2020 Fall Exhibitions at the Agnes Etherington Art Centre



This season, Agnes Etherington Art Centre presents two new solo exhibitions featuring contemporary artists: Shannon Bool: Modernism and Its Discontents and Chantal Rousseau: Tap Dancing Seagull and Other Stories. Both artists, in individual ways, plumb popular culture and disrupt conventional practice through intermingled media.

Three further exhibitions, Rembrandt and Company, Nocturne, and Garden Studies explore Agnes’s rich historical and contemporary collections with fresh outlooks.

29 August–6 December 2020

Shannon Bool’s recent practice takes on many forms, including tapestries, silk paintings, collages, sculptures and photograms. All gravitate around a central theme: a critique of Modernism through unconventional material processes, combined with her own interpretation of psychoanalytical concepts. By examining the flip side of modernist currents, the artist reveals repressed aesthetic influences in both visual art and architecture.

The role of architecture in controlling both bodies and behaviour is at the core of Bool’s approach, which identifies objectifying strategies used in interior design, specifically in the arrangement of niches, alcoves and sightlines within domestic spaces. This is apparent in her tapestries investigating viewpoints in the architecture of Mies van der Rohe and Le Corbusier, and her recent works of embroidered floor plans by Adolf Loos and Carlo Molino. In other tapestries and photograms, she complicates Le Cobusier’s Plan Obus, aimed at transforming Algiers into a modern imperial capital, by revealing its underlying phantasmal character. Using superimposition, she connects his architectural drawings with his erotic drawings and orientalist postcards widely circulated at the time, suggesting that one could have informed the other. Finally, her silk paintings confound our expectations by mixing ideas of softness and sensuality with the rigidity and flatness of the modernist grid reminiscent of architectural façades.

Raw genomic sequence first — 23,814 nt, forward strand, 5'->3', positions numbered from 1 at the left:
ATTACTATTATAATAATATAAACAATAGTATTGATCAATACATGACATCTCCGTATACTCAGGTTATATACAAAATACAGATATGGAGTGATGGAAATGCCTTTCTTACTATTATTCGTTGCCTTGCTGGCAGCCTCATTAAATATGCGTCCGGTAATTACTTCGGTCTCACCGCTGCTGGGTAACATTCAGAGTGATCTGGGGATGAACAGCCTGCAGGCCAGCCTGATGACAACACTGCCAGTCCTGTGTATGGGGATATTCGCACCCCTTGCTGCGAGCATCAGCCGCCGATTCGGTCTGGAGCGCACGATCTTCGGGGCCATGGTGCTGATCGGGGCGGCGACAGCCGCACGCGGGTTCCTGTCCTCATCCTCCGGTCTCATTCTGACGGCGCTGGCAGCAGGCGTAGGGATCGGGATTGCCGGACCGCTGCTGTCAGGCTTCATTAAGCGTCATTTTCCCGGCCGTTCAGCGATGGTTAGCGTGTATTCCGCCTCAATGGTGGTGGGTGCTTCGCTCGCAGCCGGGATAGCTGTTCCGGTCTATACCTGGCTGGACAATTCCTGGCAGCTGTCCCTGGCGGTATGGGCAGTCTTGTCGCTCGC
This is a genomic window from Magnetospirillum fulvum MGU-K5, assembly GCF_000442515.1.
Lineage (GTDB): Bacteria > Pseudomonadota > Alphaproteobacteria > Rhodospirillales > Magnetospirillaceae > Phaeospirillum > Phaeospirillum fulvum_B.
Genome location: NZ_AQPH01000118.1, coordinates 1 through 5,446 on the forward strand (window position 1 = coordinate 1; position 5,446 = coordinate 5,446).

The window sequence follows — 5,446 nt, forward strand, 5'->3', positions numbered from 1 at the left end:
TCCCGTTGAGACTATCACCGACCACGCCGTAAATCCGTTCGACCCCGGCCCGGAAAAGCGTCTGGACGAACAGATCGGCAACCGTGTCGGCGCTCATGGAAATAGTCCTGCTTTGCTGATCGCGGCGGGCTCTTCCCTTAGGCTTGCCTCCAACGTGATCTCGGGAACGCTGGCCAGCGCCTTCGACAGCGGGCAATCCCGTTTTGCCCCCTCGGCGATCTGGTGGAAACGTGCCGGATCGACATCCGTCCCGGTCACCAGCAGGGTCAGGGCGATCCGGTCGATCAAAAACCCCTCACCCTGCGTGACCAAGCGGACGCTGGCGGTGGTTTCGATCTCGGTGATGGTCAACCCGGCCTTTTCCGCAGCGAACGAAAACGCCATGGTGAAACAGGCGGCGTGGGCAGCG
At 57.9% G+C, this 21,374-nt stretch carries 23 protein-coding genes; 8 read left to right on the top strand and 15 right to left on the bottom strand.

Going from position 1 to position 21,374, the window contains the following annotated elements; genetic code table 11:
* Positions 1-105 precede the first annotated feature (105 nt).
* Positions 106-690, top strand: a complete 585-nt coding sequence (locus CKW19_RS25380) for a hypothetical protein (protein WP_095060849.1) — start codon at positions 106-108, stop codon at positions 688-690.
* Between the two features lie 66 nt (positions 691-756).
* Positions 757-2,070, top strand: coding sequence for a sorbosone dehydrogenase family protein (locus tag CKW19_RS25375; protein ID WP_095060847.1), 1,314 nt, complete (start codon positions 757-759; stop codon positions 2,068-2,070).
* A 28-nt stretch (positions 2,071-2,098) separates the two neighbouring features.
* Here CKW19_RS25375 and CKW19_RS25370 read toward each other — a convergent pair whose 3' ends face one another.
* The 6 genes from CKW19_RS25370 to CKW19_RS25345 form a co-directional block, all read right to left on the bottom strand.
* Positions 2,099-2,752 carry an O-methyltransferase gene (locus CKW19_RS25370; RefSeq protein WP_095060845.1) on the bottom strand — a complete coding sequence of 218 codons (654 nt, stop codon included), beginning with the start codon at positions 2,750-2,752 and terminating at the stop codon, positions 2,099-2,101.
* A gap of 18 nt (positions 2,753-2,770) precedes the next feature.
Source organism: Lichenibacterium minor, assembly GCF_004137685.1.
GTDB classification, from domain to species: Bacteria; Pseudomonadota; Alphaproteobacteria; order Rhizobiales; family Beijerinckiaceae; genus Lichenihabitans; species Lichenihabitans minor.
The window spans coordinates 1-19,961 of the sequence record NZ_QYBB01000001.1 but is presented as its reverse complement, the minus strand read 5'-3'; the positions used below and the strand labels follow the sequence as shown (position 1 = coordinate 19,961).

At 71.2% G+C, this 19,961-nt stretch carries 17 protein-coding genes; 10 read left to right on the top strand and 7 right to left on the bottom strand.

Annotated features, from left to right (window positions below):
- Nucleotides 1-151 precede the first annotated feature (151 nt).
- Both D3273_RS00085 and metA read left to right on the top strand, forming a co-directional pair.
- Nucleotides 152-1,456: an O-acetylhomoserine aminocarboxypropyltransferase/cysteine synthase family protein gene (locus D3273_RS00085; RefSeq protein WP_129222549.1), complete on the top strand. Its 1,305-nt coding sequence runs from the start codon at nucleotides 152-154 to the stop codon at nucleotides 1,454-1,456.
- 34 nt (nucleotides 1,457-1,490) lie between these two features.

This exhibition is produced by the Musée d’art de Joliette in partnership with the Agnes Etherington Art Centre. Iterations of this project initiated by the Musée d’art de Joliette have been presented by the Canadian Cultural Centre in Paris, and the Kunstverein Braunschweig in Braunschweig. We thank the Canada Council for the Arts for their support.

Curated by Anne-Marie St-Jean Aubre, Curator of Contemporary Art, Musée d’art de Joliette with Sunny Kerr, Curator of Contemporary Art, Agnes Etherington Art Centre


29 August–6 December 2020

This exhibition is a special blend of wicked libidinal affects, exploring the quivering line between perfection and abjection. Chantal Rousseau’s chosen medium mashup is painstakingly detailed watercolours transmuted into animated GIFs. If you’re probing the values and speeds of contemporary attention like Rousseau is, these are the perfect vehicle. In this exhibition the lascivious torpor of snails is balanced by a brigade of plucky unsung characters, such as squirrels doing fitness training. The artist’s bio describes her practice in this way: “Playing off fleeting internet obsessions and subcultures, she intertwines humour and the macabre and makes feminism sexy.” She currently resides in Kingston, Ontario.

Curated by Sunny Kerr, Curator of Contemporary Art

5 September–11 April 2021